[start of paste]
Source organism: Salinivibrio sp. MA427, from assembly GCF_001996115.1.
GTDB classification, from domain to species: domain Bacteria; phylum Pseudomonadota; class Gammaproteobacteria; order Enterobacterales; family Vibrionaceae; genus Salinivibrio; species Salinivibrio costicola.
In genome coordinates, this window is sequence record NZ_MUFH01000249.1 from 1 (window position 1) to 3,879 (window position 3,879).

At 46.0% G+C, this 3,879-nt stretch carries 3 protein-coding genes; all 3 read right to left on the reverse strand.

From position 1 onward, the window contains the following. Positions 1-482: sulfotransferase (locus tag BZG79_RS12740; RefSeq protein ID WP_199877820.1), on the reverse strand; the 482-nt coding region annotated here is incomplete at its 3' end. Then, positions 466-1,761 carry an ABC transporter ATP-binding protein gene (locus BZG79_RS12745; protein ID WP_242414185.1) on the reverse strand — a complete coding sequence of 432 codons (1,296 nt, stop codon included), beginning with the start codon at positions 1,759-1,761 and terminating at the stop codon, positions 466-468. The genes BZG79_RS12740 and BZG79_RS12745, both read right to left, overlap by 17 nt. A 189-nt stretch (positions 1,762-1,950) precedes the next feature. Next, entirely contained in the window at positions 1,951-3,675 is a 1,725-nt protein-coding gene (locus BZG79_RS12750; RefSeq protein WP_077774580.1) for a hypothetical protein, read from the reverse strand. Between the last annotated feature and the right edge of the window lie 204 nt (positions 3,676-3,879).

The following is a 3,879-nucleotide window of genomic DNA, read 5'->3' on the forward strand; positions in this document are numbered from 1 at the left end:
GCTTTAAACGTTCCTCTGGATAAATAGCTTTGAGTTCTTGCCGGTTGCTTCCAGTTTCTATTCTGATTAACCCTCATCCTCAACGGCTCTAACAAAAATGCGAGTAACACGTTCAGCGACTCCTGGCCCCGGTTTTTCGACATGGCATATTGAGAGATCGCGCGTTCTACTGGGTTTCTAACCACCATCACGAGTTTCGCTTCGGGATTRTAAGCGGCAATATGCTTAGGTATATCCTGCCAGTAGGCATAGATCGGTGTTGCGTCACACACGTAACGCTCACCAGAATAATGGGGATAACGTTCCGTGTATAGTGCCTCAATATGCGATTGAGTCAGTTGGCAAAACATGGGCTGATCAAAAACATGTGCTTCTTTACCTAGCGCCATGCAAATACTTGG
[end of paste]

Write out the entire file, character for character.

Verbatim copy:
Source organism: Salinivibrio sp. MA427, from assembly GCF_001996115.1.
GTDB classification, from domain to species: domain Bacteria; phylum Pseudomonadota; class Gammaproteobacteria; order Enterobacterales; family Vibrionaceae; genus Salinivibrio; species Salinivibrio costicola.
In genome coordinates, this window is sequence record NZ_MUFH01000249.1 from 1 (window position 1) to 3,879 (window position 3,879).

At 46.0% G+C, this 3,879-nt stretch carries 3 protein-coding genes; all 3 read right to left on the reverse strand.

From position 1 onward, the window contains the following. Positions 1-482: sulfotransferase (locus tag BZG79_RS12740; RefSeq protein ID WP_199877820.1), on the reverse strand; the 482-nt coding region annotated here is incomplete at its 3' end. Then, positions 466-1,761 carry an ABC transporter ATP-binding protein gene (locus BZG79_RS12745; protein ID WP_242414185.1) on the reverse strand — a complete coding sequence of 432 codons (1,296 nt, stop codon included), beginning with the start codon at positions 1,759-1,761 and terminating at the stop codon, positions 466-468. The genes BZG79_RS12740 and BZG79_RS12745, both read right to left, overlap by 17 nt. A 189-nt stretch (positions 1,762-1,950) precedes the next feature. Next, entirely contained in the window at positions 1,951-3,675 is a 1,725-nt protein-coding gene (locus BZG79_RS12750; RefSeq protein WP_077774580.1) for a hypothetical protein, read from the reverse strand. Between the last annotated feature and the right edge of the window lie 204 nt (positions 3,676-3,879).

The following is a 3,879-nucleotide window of genomic DNA, read 5'->3' on the forward strand; positions in this document are numbered from 1 at the left end:
GCTTTAAACGTTCCTCTGGATAAATAGCTTTGAGTTCTTGCCGGTTGCTTCCAGTTTCTATTCTGATTAACCCTCATCCTCAACGGCTCTAACAAAAATGCGAGTAACACGTTCAGCGACTCCTGGCCCCGGTTTTTCGACATGGCATATTGAGAGATCGCGCGTTCTACTGGGTTTCTAACCACCATCACGAGTTTCGCTTCGGGATTRTAAGCGGCAATATGCTTAGGTATATCCTGCCAGTAGGCATAGATCGGTGTTGCGTCACACACGTAACGCTCACCAGAATAATGGGGATAACGTTCCGTGTATAGTGCCTCAATATGCGATTGAGTCAGTTGGCAAAACATGGGCTGATCAAAAACATGTGCTTCTTTACCTAGCGCCATGCAAATACTTGG